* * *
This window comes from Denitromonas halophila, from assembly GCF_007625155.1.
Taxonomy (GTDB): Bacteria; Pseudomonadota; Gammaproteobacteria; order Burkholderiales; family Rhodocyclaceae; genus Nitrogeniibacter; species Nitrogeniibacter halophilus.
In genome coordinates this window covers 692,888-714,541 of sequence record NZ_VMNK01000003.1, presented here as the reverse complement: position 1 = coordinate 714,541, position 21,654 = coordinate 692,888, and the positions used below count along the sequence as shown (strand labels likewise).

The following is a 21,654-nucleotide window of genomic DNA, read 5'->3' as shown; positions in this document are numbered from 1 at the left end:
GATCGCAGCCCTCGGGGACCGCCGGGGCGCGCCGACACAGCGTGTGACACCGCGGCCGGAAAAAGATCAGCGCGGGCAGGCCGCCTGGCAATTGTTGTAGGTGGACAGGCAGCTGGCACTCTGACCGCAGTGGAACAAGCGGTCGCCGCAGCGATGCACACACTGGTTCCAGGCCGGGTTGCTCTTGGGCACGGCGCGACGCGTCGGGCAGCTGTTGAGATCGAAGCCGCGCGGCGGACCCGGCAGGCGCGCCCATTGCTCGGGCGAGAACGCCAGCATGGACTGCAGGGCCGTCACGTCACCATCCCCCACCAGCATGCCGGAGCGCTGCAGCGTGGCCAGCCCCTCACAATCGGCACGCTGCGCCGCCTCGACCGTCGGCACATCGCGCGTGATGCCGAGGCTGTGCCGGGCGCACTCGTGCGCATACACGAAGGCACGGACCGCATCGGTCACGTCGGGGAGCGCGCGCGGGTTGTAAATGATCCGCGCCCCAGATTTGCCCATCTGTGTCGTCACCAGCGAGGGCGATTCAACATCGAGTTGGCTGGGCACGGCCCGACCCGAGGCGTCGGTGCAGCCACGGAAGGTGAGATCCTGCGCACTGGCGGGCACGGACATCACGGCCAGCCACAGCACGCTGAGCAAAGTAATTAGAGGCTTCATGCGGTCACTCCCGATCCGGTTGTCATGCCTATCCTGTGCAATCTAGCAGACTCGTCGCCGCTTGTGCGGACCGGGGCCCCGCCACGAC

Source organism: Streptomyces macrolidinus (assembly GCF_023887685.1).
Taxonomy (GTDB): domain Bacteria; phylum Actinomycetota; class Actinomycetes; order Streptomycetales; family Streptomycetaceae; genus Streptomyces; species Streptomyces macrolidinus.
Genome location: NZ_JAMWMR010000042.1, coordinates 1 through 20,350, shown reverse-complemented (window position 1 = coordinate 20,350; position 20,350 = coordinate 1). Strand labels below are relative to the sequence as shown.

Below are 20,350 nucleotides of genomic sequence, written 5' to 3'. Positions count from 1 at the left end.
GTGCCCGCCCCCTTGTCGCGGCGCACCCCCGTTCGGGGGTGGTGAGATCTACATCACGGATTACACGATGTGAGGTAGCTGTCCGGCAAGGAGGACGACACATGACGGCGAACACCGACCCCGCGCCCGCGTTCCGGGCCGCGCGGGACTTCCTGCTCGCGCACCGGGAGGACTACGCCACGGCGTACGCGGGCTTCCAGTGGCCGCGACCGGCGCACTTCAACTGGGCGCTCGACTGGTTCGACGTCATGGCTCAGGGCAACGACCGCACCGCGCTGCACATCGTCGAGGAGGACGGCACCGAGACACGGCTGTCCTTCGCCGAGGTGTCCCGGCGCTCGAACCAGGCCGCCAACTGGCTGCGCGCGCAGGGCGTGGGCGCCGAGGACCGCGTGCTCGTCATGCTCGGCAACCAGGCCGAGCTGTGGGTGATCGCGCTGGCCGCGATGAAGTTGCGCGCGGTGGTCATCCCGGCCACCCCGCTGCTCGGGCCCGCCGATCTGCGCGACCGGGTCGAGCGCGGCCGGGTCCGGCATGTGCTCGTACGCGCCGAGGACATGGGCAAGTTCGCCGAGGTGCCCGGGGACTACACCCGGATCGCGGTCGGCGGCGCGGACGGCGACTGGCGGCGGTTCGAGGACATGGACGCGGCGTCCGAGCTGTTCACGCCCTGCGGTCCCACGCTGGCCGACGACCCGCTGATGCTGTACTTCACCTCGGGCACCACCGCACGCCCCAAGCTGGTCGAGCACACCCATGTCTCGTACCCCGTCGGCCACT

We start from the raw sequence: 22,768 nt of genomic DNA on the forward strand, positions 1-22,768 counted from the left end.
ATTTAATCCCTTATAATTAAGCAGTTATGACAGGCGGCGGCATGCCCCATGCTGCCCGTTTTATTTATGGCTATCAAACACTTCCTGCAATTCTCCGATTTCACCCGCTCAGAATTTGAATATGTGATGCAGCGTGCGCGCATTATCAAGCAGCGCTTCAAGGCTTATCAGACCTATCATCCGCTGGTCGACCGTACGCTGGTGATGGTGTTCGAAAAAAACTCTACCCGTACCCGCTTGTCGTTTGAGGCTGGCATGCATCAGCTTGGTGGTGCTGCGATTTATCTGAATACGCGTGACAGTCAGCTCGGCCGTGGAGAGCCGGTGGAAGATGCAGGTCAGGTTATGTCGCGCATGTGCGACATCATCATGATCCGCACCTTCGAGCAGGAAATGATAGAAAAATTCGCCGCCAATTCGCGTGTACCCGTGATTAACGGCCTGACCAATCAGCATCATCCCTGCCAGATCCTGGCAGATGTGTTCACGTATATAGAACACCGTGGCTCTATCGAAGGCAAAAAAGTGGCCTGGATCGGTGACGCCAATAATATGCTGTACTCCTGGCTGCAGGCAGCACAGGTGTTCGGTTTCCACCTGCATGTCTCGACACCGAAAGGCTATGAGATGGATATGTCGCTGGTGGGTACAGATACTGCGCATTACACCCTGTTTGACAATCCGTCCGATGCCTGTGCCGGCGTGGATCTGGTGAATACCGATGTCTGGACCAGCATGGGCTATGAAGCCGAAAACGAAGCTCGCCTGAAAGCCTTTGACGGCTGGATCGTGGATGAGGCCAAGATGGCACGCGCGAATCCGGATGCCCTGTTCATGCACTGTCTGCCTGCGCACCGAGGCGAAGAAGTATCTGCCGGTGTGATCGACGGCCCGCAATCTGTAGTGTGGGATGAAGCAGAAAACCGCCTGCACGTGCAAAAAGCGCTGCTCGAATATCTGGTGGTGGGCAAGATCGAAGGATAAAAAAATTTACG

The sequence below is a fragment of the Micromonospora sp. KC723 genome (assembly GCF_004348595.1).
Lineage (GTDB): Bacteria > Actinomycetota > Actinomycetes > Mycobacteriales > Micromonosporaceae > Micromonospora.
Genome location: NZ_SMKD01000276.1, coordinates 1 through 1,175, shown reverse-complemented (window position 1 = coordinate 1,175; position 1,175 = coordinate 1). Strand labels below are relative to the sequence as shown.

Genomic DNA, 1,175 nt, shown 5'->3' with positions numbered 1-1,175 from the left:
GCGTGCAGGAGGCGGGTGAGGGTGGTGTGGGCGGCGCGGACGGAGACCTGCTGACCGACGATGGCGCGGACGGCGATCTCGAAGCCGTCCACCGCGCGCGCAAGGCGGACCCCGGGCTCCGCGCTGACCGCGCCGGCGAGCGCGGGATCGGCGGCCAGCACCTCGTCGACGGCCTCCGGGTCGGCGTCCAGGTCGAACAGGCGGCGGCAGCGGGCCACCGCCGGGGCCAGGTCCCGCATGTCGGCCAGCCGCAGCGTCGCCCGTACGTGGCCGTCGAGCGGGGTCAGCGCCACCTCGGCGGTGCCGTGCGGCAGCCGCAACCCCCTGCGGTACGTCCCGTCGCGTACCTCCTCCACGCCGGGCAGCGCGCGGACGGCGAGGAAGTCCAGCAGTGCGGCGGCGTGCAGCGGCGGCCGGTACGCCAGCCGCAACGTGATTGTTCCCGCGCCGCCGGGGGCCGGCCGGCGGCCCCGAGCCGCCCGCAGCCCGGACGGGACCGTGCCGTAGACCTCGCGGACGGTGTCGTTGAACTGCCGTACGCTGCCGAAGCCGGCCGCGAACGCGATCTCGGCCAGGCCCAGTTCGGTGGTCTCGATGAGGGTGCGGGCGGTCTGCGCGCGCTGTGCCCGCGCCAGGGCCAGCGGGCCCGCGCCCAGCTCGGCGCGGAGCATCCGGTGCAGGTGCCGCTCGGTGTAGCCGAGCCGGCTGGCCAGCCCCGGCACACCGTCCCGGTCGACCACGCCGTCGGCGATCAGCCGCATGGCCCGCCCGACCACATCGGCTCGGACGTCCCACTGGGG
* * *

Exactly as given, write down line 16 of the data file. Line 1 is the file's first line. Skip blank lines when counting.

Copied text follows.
Genomic DNA, 1,175 nt, shown 5'->3' with positions numbered 1-1,175 from the left: